The council charged with introducing national vocational qualifications has introduced heavily revised guidelines as a response to Government calls "to get NVQs right".
John Hillier, chief executive of the National Council for Vocational Qualifications, said that the original guidelines, introduced in 1991, "needed revision".
The new NVQ Criteria and Guidance, which is primarily directed towards NVQ lead bodies and the awarding bodies, deals with some of the criticisms which James Paice, employment minister, said "must not be dismissed". These include concerns that the qualifications should be measuring the right skills, knowledge and understanding; that the assessment methods do not match the task; and that the assessments lacked consistency and rigour.
Mr Paice said: "I shall be watching closely to make sure the guide is proving to be the basis for an NVQ system of the highest quality, taken up by employers and individuals."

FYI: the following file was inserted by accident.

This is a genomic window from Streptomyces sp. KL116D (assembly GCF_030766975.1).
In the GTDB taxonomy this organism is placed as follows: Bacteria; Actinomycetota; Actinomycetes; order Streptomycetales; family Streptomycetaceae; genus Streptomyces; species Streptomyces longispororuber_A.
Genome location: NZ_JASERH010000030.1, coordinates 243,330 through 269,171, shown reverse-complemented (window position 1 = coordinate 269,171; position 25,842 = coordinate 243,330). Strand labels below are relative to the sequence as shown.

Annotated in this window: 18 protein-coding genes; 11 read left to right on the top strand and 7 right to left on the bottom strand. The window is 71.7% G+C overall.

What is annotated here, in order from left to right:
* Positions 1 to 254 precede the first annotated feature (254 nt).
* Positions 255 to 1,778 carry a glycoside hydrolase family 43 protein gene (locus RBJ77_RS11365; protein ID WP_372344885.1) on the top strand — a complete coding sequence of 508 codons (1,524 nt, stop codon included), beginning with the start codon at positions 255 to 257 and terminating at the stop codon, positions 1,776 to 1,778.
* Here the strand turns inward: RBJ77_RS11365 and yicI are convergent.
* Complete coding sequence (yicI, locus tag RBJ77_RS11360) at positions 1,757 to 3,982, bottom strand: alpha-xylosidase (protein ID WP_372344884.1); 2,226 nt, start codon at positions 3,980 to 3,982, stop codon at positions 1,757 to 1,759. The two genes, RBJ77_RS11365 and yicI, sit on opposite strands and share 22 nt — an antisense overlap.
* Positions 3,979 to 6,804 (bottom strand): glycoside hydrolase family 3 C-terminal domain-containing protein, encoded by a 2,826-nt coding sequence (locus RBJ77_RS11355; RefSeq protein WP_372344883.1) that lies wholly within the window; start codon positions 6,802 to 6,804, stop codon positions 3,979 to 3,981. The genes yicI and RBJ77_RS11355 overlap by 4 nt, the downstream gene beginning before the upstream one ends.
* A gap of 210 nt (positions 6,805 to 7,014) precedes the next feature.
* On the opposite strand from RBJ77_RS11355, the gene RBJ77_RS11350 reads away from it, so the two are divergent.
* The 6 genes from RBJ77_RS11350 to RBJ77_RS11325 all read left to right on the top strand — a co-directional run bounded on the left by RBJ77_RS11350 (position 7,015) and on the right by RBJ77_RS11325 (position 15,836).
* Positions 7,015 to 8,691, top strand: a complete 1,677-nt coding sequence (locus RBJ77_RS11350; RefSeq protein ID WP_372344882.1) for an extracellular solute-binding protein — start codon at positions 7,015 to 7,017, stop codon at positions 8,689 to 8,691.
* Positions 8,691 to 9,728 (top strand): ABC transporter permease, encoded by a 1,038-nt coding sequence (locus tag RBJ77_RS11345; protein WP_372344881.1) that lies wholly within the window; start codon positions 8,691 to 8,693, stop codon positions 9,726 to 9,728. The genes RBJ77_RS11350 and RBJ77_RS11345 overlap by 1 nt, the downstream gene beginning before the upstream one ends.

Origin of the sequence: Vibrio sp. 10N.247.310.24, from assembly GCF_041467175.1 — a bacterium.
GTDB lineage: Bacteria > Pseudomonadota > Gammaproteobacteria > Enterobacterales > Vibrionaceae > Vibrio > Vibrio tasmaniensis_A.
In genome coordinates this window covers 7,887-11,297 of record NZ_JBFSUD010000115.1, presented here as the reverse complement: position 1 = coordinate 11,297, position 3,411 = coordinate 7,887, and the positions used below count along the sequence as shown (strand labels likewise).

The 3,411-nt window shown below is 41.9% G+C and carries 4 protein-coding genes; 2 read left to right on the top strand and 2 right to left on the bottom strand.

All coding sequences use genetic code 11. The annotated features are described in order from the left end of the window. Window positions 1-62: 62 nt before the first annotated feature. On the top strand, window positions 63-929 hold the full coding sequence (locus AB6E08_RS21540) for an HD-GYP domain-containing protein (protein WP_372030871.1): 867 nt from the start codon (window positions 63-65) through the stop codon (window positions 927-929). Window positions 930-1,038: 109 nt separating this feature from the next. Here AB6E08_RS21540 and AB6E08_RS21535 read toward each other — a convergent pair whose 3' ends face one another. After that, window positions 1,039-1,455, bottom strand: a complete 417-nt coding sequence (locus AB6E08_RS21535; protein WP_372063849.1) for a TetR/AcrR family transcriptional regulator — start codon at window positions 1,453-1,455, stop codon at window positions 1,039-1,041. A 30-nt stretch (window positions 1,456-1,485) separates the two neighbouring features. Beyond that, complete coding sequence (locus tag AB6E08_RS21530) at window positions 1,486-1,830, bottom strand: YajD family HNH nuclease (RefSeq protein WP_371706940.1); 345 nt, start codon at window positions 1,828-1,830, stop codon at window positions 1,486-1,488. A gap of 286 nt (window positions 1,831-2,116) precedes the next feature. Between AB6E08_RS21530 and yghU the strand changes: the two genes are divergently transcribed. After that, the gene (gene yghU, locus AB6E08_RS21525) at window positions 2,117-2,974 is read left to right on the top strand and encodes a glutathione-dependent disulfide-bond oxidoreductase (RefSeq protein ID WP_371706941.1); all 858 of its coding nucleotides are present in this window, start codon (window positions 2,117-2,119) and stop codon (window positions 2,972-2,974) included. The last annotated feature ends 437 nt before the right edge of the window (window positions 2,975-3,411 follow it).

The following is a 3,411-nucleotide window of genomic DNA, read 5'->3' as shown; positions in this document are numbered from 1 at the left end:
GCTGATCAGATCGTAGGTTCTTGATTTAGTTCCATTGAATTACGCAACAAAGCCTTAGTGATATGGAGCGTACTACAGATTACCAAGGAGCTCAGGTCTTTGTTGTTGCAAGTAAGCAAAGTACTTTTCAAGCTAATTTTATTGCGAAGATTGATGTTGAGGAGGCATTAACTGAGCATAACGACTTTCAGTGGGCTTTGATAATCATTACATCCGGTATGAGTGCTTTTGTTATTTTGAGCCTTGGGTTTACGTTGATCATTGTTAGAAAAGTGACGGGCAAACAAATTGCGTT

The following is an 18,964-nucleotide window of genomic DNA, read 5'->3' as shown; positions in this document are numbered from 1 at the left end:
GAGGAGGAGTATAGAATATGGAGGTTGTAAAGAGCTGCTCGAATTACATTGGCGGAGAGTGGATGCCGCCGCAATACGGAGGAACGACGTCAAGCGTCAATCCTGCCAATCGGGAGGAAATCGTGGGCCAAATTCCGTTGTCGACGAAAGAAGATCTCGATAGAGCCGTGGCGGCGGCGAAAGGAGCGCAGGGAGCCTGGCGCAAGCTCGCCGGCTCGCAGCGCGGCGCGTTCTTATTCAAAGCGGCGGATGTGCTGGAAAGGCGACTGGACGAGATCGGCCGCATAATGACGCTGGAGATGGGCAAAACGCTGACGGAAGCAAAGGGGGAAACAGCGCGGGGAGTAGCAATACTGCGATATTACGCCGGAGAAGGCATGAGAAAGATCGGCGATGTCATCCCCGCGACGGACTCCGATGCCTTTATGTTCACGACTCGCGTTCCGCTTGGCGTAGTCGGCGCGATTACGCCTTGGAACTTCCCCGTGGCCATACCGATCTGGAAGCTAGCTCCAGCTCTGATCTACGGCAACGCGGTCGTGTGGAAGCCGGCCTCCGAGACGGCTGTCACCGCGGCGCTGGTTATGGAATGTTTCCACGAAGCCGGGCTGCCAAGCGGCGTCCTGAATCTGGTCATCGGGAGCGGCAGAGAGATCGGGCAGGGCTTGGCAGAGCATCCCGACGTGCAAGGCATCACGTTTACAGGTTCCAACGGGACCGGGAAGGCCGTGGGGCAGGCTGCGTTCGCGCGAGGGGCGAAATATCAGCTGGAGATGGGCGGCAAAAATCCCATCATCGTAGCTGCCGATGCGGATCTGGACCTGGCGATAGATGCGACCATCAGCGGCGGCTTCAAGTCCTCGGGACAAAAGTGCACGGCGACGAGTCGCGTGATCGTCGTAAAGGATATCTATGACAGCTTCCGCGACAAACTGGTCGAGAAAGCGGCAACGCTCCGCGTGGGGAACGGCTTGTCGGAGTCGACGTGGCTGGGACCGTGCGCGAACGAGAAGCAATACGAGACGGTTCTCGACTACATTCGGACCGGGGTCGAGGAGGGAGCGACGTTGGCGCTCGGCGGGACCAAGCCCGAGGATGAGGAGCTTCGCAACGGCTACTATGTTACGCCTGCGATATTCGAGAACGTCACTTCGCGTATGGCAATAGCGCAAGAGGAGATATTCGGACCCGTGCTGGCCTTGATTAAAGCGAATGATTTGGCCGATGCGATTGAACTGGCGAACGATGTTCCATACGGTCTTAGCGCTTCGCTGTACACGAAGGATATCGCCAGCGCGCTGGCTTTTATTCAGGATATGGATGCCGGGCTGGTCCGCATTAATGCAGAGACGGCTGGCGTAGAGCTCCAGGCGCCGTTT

The NCVQ, as well as assessing the top 100 NVQs, has to bring all existing qualifications under review by April 1996. The NCVQ will itself be subject to a quinquennial review by the employment and education departments.
John Randall, chairman of the working group which produced the guidelines, said that they aimed to establish flexibility in design, secure knowledge and understanding, and pave the way for higher level NVQs.
Mr Paice said that he wanted to see greater interaction between degrees and NVQs. "I would like universities to see NVQs as part and parcel of their overall programme," he said.